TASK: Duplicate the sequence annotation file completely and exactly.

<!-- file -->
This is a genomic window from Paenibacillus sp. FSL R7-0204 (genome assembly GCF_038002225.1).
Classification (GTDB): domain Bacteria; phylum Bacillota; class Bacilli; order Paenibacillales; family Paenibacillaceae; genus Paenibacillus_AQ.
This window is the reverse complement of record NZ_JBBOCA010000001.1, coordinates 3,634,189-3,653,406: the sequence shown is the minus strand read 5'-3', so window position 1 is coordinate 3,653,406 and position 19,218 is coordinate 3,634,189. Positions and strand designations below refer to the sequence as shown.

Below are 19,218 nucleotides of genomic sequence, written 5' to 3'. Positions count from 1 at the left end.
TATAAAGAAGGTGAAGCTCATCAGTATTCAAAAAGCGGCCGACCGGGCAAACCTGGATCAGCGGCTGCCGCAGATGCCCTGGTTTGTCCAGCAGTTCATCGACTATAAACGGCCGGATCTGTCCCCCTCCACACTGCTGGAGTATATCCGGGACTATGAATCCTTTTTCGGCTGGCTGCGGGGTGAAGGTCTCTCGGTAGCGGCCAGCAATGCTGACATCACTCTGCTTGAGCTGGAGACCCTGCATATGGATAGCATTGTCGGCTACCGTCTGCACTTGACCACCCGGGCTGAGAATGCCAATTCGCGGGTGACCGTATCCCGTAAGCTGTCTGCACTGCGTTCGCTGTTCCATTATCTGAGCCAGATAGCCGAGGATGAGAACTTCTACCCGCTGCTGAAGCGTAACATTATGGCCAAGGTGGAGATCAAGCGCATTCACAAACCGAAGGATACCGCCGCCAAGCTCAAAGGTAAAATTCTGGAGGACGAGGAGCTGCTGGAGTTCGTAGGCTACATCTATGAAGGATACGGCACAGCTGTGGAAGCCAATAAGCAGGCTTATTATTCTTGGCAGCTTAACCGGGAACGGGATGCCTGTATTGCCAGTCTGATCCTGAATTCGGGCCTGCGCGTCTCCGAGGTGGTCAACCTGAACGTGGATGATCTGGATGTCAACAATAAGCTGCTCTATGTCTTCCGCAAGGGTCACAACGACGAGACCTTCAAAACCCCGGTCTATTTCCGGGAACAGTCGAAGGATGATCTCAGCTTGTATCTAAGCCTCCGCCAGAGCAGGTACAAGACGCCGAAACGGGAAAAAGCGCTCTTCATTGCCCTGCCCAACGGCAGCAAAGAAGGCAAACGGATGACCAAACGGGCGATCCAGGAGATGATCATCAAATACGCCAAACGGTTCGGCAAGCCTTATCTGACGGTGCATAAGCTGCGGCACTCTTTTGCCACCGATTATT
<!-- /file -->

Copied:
This is a genomic window from Paenibacillus sp. FSL R7-0204 (genome assembly GCF_038002225.1).
Classification (GTDB): domain Bacteria; phylum Bacillota; class Bacilli; order Paenibacillales; family Paenibacillaceae; genus Paenibacillus_AQ.
This window is the reverse complement of record NZ_JBBOCA010000001.1, coordinates 3,634,189-3,653,406: the sequence shown is the minus strand read 5'-3', so window position 1 is coordinate 3,653,406 and position 19,218 is coordinate 3,634,189. Positions and strand designations below refer to the sequence as shown.

Below are 19,218 nucleotides of genomic sequence, written 5' to 3'. Positions count from 1 at the left end.
TATAAAGAAGGTGAAGCTCATCAGTATTCAAAAAGCGGCCGACCGGGCAAACCTGGATCAGCGGCTGCCGCAGATGCCCTGGTTTGTCCAGCAGTTCATCGACTATAAACGGCCGGATCTGTCCCCCTCCACACTGCTGGAGTATATCCGGGACTATGAATCCTTTTTCGGCTGGCTGCGGGGTGAAGGTCTCTCGGTAGCGGCCAGCAATGCTGACATCACTCTGCTTGAGCTGGAGACCCTGCATATGGATAGCATTGTCGGCTACCGTCTGCACTTGACCACCCGGGCTGAGAATGCCAATTCGCGGGTGACCGTATCCCGTAAGCTGTCTGCACTGCGTTCGCTGTTCCATTATCTGAGCCAGATAGCCGAGGATGAGAACTTCTACCCGCTGCTGAAGCGTAACATTATGGCCAAGGTGGAGATCAAGCGCATTCACAAACCGAAGGATACCGCCGCCAAGCTCAAAGGTAAAATTCTGGAGGACGAGGAGCTGCTGGAGTTCGTAGGCTACATCTATGAAGGATACGGCACAGCTGTGGAAGCCAATAAGCAGGCTTATTATTCTTGGCAGCTTAACCGGGAACGGGATGCCTGTATTGCCAGTCTGATCCTGAATTCGGGCCTGCGCGTCTCCGAGGTGGTCAACCTGAACGTGGATGATCTGGATGTCAACAATAAGCTGCTCTATGTCTTCCGCAAGGGTCACAACGACGAGACCTTCAAAACCCCGGTCTATTTCCGGGAACAGTCGAAGGATGATCTCAGCTTGTATCTAAGCCTCCGCCAGAGCAGGTACAAGACGCCGAAACGGGAAAAAGCGCTCTTCATTGCCCTGCCCAACGGCAGCAAAGAAGGCAAACGGATGACCAAACGGGCGATCCAGGAGATGATCATCAAATACGCCAAACGGTTCGGCAAGCCTTATCTGACGGTGCATAAGCTGCGGCACTCTTTTGCCACCGATTATT